He expressed concern that some students will go hungry.
Bob Ohneiser (Broad Run) objected to the board’s decision not to cap the top level salaries of school personnel. “The job of teacher should have a fair pay scale, not one where a young teacher with 28 children in a class earns $40,000 in Ashburn and a veteran with eight children in a class earns $88,000 in Middleburg,” he said. “That is not fair nor is it a prudent way to distribute county resources.”
The budget represents a 16.7 percent increase over the current FY05 budget. It also reflects a $3.2 million reduction from Hatrick’s proposed budget. The current spending plan will have an estimated $500,000 surplus, which will be returned to the supervisors to use at their discretion.
THE SCHOOL BOARD supported $970,000 in cuts by:
* Reducing positions of employees who are not based at any one school by 10 percent at a savings of $299,000. Spokesman Wayde Bayrd said new and old jobs would not be filled to meet this objective. No one would be laid off.
* Reducing the sick leave payout granted to retirees who did not use all of their sick leave from 30 percent to 20 percent at a savings of $200,000.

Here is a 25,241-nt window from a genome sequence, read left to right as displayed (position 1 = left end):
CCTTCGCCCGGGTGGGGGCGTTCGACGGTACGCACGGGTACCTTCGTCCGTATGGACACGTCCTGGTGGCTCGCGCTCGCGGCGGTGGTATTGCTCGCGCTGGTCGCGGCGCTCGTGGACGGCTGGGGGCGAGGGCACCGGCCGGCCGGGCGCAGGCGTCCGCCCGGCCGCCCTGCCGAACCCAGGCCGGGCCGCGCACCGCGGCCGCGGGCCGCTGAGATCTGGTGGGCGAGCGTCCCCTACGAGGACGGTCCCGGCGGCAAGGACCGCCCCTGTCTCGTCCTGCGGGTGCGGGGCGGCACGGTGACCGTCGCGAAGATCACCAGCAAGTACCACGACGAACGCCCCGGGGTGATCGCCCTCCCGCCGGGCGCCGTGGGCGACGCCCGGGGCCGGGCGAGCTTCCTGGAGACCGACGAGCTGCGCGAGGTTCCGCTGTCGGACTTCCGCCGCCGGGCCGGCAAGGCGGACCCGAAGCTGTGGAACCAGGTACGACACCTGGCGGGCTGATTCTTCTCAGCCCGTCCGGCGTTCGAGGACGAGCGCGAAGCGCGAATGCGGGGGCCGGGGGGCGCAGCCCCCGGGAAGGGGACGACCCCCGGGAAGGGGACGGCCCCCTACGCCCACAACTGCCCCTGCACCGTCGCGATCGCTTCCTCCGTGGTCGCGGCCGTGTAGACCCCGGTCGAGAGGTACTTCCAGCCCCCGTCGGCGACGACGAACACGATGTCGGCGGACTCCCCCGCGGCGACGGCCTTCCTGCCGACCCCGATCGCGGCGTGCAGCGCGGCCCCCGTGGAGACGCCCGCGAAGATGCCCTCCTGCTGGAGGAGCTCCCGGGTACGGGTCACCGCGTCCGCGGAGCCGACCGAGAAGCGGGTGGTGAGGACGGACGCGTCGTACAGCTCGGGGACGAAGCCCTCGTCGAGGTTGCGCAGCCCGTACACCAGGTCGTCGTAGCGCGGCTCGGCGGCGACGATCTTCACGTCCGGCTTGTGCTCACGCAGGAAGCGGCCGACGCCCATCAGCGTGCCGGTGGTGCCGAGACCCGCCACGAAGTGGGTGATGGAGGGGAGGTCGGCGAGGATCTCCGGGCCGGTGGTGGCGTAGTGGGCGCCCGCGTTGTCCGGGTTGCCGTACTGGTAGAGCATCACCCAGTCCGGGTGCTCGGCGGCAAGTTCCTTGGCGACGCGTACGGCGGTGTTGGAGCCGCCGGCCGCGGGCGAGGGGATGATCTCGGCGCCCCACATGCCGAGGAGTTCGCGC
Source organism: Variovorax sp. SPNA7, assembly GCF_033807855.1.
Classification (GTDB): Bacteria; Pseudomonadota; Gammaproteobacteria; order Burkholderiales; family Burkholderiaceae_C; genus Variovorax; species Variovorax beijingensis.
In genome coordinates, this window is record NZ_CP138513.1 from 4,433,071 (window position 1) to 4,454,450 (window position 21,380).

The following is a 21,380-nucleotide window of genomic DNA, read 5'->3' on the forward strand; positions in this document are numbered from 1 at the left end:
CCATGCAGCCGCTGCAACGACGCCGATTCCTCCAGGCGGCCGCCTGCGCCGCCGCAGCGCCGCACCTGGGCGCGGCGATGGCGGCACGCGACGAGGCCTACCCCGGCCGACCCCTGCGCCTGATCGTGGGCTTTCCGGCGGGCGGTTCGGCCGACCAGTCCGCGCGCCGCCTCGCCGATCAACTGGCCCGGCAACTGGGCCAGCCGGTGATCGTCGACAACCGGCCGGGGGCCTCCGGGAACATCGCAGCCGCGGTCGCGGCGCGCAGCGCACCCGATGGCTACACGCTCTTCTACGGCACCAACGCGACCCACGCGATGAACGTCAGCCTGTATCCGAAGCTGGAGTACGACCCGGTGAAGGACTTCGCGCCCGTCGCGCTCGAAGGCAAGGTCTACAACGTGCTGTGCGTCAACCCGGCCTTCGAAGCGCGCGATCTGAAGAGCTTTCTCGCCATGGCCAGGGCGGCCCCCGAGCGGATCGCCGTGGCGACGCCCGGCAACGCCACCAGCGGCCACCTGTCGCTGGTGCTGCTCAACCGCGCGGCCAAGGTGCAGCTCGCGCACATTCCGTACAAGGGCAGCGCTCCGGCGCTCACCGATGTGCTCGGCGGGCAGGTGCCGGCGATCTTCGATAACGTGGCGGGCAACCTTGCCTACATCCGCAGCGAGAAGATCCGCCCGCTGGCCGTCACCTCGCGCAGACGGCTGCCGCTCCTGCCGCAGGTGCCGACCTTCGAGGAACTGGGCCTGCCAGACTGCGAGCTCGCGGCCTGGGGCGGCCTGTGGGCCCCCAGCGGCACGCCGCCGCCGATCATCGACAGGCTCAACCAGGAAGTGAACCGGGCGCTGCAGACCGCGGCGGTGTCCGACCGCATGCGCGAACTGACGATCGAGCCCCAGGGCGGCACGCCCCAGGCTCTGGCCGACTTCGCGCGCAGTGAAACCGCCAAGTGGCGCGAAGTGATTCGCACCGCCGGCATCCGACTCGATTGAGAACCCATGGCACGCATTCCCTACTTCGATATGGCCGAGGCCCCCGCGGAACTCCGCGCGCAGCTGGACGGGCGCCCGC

* Recalculating the estimated fuel inflation from $2.50 to $2 per gallon, saving $623,625.
* Cutting $30,000 from the advertising budget used to hire administrators, teachers and classified staff. The increase in the new teacher’s starting pay should provide enough of an incentive to compensate the reduction, board members said.
* Decreasing the Personnel Services budget by $599,417.
* Adding 15 cents to the cost of school lunches at a savings of $368,980. That amount would be applied to cafeteria personnel fringe benefits.
* Increasing the salary scale for classified personnel by 1 percent, at a cost of $600,000.
* Increasing the salary scale for teachers working toward or having earned advanced degrees, at a cost of $551,000.
The School Board will ask the supervisors to transfer $414,080,853 in tax money to cover the budget; the rest of the money will come from state and federal aid.
If last year is any indication, the board members will have to reduce the budget even further. The supervisors, which required $7.2 million in cuts in the FY05 budget, set limits on spending, but they cannot control where to make the reductions.
Supervisor Chairman Scott York said he would have to review the budget before commenting on its merit. He said he was “pleasantly surprised” by the conservative budget total, which was $75 million increase over the current spending plan.
Mick Staton (R-Sugarland) said he also would hold off on making any specific recommendations about the budget. “I will be looking to cut the tax rate significantly this year. Not one or two cents,” he added.
Eugene Delgaudio (R-Sterling) said he has studied Hatrick’s proposed budget and the board’s review. “They attack obesity, but they need to go through the diet plan,” he said. “The School Board leadership and the school administrators would have you believe everywhere there are problems, and we need a shotgun approach involving millions of dollars, wasting millions of dollars.”